Women, as a child bearer, not only holds great responsibility of proper upbringing of the child but also of a whole generation. This aspect can be underscored by the African proverb which says,

“If you educate a man, you educate an individual but if you educate a woman, you educate a whole nation.”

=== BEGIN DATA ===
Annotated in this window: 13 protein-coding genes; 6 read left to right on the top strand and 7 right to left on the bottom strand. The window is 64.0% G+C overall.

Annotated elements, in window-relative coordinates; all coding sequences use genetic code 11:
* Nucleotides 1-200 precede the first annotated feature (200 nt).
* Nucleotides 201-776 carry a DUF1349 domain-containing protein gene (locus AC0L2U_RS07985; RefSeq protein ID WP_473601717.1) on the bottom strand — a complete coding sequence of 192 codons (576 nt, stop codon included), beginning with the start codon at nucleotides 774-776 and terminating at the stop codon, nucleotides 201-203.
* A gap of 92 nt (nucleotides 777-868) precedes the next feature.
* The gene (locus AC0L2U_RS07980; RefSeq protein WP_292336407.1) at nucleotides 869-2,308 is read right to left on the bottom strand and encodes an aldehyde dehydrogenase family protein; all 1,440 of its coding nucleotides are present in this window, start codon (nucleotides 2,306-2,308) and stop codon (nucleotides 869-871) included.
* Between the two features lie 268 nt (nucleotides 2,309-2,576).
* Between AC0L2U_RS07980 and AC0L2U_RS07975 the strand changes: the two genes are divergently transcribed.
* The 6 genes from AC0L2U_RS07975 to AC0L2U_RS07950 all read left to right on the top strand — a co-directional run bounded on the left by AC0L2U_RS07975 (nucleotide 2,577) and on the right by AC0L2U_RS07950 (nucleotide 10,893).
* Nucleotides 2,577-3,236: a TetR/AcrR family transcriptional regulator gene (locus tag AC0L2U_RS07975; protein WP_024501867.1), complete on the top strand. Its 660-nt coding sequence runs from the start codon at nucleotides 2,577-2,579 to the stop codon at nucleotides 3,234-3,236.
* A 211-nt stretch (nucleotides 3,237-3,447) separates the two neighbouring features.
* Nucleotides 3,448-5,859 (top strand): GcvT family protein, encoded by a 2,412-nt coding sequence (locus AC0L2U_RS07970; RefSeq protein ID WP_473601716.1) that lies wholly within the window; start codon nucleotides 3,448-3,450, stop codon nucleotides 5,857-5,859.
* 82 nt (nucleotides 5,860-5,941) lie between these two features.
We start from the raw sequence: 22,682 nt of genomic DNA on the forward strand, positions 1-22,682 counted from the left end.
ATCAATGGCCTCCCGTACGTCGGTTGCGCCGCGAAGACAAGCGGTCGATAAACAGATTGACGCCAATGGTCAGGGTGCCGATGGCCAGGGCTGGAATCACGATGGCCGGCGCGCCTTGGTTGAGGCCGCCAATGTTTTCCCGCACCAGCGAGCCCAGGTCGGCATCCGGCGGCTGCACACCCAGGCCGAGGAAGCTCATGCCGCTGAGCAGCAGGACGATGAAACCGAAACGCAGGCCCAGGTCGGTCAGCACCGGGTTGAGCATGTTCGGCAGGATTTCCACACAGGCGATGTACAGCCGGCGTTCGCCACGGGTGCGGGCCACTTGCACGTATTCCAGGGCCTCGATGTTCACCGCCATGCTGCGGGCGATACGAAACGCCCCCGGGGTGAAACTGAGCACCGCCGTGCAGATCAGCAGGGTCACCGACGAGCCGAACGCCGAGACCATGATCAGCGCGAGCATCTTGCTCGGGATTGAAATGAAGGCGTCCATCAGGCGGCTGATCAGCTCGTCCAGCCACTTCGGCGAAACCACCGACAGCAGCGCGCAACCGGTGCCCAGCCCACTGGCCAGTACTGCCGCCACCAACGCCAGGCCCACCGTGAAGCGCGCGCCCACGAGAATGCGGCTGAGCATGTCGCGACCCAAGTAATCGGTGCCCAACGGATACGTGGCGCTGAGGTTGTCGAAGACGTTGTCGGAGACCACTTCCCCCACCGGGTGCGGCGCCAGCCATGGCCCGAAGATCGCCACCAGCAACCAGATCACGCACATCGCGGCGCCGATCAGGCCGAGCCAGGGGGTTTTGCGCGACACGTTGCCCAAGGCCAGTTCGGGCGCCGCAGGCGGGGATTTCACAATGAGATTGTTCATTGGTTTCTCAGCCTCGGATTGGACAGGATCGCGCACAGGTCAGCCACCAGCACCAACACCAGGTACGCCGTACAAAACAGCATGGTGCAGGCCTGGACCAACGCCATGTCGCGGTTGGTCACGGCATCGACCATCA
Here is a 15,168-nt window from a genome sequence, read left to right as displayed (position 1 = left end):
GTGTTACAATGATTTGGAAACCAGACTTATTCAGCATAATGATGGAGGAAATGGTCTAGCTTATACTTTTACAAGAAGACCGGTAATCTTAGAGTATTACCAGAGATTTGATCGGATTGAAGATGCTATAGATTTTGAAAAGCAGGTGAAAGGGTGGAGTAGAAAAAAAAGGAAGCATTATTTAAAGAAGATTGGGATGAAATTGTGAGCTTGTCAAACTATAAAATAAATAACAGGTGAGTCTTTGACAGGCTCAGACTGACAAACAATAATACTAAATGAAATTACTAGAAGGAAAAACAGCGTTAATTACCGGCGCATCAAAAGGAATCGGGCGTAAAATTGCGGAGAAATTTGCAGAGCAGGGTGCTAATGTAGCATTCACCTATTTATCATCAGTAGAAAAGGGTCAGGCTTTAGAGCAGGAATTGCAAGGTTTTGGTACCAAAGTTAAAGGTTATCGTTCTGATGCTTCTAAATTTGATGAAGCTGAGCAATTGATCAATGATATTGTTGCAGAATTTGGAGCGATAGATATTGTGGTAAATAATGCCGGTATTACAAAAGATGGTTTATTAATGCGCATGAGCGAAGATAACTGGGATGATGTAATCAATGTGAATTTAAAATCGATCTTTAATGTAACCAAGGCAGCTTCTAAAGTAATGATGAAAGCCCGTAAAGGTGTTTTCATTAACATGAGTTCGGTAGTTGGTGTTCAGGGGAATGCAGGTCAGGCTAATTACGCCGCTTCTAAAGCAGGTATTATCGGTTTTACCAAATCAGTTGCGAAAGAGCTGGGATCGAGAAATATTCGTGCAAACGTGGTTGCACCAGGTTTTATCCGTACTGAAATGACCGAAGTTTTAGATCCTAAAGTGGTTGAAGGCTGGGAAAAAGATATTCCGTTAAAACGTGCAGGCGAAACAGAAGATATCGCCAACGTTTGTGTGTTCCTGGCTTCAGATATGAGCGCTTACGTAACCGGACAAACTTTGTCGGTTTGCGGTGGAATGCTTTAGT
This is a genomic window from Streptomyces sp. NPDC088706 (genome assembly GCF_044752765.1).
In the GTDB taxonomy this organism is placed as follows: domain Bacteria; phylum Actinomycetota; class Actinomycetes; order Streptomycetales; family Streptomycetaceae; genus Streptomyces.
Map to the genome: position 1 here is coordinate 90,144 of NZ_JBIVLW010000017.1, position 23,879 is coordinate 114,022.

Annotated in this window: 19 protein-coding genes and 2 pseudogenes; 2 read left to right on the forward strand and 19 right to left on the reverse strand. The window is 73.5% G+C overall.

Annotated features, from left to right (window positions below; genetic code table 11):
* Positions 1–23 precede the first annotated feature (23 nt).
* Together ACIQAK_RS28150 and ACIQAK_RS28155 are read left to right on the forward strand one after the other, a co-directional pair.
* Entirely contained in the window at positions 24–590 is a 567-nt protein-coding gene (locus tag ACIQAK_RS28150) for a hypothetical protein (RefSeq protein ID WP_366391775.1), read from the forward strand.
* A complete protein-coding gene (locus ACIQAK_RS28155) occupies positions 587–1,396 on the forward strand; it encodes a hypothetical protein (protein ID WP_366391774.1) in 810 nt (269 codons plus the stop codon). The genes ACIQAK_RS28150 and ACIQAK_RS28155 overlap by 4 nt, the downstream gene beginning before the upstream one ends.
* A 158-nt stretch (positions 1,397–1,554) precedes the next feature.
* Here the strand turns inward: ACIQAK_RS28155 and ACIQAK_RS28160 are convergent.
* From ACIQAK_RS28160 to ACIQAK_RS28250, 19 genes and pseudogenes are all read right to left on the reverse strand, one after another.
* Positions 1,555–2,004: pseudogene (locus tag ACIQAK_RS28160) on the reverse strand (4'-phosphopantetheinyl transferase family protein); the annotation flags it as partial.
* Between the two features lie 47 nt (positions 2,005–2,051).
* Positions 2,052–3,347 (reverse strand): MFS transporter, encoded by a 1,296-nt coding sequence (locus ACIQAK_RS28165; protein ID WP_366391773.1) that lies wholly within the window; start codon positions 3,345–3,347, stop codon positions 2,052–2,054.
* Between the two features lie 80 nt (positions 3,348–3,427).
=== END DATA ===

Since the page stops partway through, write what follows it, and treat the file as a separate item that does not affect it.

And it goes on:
Therefore, an increase in the education of women can profoundly improve human development outcomes such as child survival, health, and schooling. Education can bring phenomenal change in women’s life as it increases their confidence and raises their status in family and society. It lends her voice which she can use to advocate her rights and also helps her to participate in political and social sciences. Pakistan cannot afford to neglect the education of women if it wants to modernize itself and until or unless its female population remains uneducated, it will continue to undermine the ideals of democracy that it so cherishes. There is no doubt that Pakistan is a country whose youth is imbued with great talents and if given adequate knowledge they can properly channel this talent to the country’s advantage. This can only be achieved if gender disparities in literacy and education attainment in rural and urban areas of Pakistan are removed.